Sunday, 29 Jan 2023

Discontent in Melbournes west is seeing Labors rivals getting ready to shake the partys stronghold

Discontent in Melbournes west is seeing Labors rivals getting ready to shake the partys stronghold


Discontent in Melbournes west is seeing Labors rivals getting ready to shake the partys stronghold

It's school pickup hour in Melbourne's Point Cook and cars are bumper to bumper along the state electorate's namesake road.

It's emblematic of infrastructure problems in this fast-growing part of the city. Wherever you turn in the west, roads, transport, schools and hospitals are pressing issues for voters. This is usually safe territory for Labor - but there is rumbling discontent.

Liberal and independent candidates are united in accusing the government of neglecting the region and failing to deliver.

Angela Newhouse, who is contesting the newly created electorate of Point Cook for the Liberals, calls Point Cook Road a major local flashpoint. "For four-and-a-half years I have been battling my way up and down it at a snail's pace along with tens of thousands of other angry commuters," she says.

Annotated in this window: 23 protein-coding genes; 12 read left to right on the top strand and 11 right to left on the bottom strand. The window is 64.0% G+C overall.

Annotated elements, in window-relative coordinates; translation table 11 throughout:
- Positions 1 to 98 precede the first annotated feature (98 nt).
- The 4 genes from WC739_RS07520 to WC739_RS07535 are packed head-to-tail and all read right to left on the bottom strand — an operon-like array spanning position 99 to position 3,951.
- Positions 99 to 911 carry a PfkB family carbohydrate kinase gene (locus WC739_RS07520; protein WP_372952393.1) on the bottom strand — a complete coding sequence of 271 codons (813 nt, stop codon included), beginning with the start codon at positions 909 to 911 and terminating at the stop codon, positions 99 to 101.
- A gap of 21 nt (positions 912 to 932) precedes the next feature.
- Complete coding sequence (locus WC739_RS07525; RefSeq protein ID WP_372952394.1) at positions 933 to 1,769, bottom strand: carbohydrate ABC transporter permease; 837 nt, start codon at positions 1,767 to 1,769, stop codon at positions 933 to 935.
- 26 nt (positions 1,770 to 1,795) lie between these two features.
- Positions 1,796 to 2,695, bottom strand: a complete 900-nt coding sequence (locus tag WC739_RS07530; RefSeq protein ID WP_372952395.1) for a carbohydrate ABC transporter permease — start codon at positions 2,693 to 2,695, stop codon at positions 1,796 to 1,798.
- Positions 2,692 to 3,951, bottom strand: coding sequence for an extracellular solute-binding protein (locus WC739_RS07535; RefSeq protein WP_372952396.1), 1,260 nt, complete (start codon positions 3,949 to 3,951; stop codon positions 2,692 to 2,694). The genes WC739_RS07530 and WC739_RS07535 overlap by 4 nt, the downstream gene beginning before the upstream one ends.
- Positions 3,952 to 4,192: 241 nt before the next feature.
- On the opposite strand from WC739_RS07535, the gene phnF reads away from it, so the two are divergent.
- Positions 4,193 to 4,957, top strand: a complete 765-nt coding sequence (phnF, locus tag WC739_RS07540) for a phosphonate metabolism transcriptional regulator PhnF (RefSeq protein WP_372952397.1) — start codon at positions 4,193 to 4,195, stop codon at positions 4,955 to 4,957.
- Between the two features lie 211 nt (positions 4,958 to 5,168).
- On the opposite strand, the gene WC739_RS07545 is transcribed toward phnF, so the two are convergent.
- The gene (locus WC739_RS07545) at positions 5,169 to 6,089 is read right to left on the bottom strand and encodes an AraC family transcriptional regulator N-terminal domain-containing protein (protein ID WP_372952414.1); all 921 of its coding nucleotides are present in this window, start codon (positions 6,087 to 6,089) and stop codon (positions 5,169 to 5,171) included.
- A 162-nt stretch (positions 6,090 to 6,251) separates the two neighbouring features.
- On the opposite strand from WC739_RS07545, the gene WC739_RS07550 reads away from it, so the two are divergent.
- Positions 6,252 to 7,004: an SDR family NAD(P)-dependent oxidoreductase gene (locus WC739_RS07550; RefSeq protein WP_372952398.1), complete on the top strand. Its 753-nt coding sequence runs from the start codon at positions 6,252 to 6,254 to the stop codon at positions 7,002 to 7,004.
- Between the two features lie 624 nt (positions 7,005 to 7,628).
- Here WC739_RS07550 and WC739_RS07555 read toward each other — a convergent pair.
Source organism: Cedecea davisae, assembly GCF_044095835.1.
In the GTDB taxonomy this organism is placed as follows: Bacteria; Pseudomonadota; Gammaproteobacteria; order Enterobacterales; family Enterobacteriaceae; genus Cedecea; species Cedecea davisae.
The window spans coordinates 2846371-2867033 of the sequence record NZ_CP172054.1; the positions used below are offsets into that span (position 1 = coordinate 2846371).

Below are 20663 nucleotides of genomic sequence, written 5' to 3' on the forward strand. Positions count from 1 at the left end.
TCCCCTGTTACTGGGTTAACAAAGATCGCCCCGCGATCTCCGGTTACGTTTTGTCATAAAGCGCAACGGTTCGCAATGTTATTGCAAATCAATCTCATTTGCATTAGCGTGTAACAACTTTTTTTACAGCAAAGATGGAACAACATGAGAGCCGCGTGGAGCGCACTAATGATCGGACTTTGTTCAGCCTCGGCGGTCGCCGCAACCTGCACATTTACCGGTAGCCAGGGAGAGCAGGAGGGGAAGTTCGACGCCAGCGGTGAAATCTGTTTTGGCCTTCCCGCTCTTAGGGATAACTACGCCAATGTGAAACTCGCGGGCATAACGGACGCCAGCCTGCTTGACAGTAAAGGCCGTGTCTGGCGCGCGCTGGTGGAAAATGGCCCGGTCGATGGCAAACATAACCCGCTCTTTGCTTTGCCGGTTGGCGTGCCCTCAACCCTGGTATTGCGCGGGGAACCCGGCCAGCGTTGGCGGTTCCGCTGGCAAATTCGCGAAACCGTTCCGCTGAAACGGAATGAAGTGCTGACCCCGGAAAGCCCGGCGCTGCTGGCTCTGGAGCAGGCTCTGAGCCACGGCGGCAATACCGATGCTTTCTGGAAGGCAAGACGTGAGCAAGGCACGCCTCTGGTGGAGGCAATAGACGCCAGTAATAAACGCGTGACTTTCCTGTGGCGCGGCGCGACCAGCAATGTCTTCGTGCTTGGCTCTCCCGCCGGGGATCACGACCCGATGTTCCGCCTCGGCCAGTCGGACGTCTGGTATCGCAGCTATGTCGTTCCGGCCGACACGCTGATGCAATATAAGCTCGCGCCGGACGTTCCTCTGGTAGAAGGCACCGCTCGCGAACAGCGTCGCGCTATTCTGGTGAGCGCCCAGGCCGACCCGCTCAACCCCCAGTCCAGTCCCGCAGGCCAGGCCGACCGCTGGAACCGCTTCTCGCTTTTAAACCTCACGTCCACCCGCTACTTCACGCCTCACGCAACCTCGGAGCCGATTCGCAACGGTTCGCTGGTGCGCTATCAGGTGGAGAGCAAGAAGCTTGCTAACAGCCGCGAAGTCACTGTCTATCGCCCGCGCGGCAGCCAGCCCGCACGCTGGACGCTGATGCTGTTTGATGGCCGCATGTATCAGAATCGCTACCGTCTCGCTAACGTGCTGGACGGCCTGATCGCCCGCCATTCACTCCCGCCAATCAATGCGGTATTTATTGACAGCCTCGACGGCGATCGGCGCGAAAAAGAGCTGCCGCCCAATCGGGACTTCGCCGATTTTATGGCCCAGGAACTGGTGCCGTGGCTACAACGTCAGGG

Within Labor, there are fears that the western fringe could record significant swings against the party. These heartland seats were disproportionately impacted by Covid and at the federal election in May, Labor suffered sizeable swings against it in outer suburban Victorian seats.

The party's candidate for Point Cook, Mat Hilakari - a convener of the socialist left faction - says Labor has a positive story to tell on road upgrades in the west but concedes there is more work to do.

"It's about making sure there's the infrastructure that people need," he says. "One of the important things is being able to get around - to get to work, to get home - quickly."

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